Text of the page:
Writing To and Reading From Files
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Writing to and reading from files are two most important file operations. Having a flash disk would be pointless without them. Writing and reading is done using two methods — fd.setdata and fd.getdata respectively. For these to work, the file must first be opened. Fd.setdata and fd.getdata work on the currently selected file, and the selection is made through the fd.filenum property.
Both reading and writing operations are always performed from the current pointer position. This position can be checked through the fd.pointer R/O property and changed through the fd.setpointer method. Executing the fd.setdata or fd.getdata moves the pointer forward by the number of file positions written or read.
The pointer always points at the position (offset) in the file from which the next reading or writing will be done. File offsets are counted from one, not zero. The very first byte in the file is at offset one, the next byte — at offset two, and so on. The very last byte in the file is at offset equal to the size of the file, which is indicated by the fd.filesize R/O property. The maximum pointer value, however, is fd.filesize+1! When the pointer is at maximum, it effectively points at the file position that doesn't yet exist. So, writing to the file at this position will append new data to the end of the file. Writing to the file when the pointer is not at the maximum will overwrite existing data.
When the file is opened, the pointer is set to 1 if the file has any data in it (fd.filesize<>0), or 0 if the file is empty (fd.filesize=0). It is not possible to set the pointer to zero if the file is not empty. The pointer will be moved automatically if the file becomes smaller and will be set to zero if the file becomes empty.
Writing and reading
In the following example, we append the data to the end of the file, then read the data from the beginning of the file:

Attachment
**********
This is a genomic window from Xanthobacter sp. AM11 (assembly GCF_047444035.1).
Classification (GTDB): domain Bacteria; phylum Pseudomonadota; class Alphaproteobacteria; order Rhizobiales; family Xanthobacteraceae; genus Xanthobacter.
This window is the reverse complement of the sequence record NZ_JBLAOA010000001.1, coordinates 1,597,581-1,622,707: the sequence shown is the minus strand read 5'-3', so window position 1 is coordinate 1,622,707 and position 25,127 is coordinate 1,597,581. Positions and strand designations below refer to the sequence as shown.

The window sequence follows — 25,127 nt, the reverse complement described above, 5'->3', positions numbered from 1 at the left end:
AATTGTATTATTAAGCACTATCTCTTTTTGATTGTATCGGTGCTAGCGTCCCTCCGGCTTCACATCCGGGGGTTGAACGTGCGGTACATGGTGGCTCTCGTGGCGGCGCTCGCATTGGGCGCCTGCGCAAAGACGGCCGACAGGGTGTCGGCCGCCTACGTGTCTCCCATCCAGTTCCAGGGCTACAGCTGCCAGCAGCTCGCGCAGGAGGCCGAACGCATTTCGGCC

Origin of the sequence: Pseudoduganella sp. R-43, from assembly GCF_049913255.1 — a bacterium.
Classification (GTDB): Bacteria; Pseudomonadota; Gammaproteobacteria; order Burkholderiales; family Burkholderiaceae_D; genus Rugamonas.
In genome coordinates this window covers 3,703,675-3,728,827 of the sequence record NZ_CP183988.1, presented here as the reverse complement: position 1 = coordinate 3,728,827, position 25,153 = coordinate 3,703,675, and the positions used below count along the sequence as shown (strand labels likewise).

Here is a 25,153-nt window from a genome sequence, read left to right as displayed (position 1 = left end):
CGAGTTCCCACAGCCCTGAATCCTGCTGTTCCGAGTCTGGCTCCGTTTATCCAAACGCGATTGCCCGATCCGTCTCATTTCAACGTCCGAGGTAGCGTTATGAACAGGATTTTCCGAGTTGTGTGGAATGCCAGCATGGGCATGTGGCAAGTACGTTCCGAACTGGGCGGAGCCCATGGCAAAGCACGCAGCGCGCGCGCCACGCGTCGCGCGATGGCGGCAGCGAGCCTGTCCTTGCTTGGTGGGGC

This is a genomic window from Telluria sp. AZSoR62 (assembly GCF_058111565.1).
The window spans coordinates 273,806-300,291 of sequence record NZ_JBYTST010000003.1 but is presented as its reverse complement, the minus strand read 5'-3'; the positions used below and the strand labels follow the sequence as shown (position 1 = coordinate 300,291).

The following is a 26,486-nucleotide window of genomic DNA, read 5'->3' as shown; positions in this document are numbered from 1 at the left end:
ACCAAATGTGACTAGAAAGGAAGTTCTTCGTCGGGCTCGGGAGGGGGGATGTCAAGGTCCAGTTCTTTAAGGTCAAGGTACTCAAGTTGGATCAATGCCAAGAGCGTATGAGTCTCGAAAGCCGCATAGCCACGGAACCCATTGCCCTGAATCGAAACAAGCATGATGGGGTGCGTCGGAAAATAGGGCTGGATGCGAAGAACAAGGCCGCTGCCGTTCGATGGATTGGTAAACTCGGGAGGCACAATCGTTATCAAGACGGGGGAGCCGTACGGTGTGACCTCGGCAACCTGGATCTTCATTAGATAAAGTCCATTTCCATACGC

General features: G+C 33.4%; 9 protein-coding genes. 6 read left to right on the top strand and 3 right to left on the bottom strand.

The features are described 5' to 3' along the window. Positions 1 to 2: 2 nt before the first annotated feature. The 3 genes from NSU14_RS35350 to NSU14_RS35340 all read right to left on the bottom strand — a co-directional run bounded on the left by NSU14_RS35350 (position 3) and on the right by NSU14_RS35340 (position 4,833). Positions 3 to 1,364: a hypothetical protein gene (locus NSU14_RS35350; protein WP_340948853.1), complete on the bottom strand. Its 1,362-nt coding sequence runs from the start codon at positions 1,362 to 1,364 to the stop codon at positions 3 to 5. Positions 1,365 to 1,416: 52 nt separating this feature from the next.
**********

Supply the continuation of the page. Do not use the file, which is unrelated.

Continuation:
If fd.setdata is executed when the pointer isn't at the end of the file (at fd.filesize+1 position) then some of the existing file data will be partially overwritten. If the pointer moves past the current file size (see.filesize), the size will be increased automatically. As you append new data to the file, the file will grow larger. New data sectors will be allocated and added to the file automatically as needed. You will get the 7- PL_FD_STATUS_DATA_FULL error if the disk runs out of free sectors. When the fd.setdata is executed and the disk full condition is detected, the entire data string supplied with fd.setdata is not saved into the file (and not just the part that couldn't fit).
File data caching
The fd. object uses the RAM buffer #1 as an intermediary storage for the sector's data. When you access a certain data sector, the contents of this sector are loaded into the RAM buffer #1. When you change the data in the sector, it is the data in the RAM buffer that gets changed. The changed contents of the RAM buffer will not be saved back to the flash memory until the contents of another sector must be loaded into the buffer. So, for example, if you do this...
... and then leave the disk alone, then the new data may stay in the RAM buffer indefinitely. It may get lost — for example, if you reboot the device. To prevent this, close the file or use the fd.flush method — either one will cause the changed data in the RAM buffer to be saved back to the flash memory. Note that the fd.flush method does not depend on the current fd.filenum value and works globally on any most recently changed file.
It is not necessary to use fd.flush if your disk operations are performed within a disk transaction.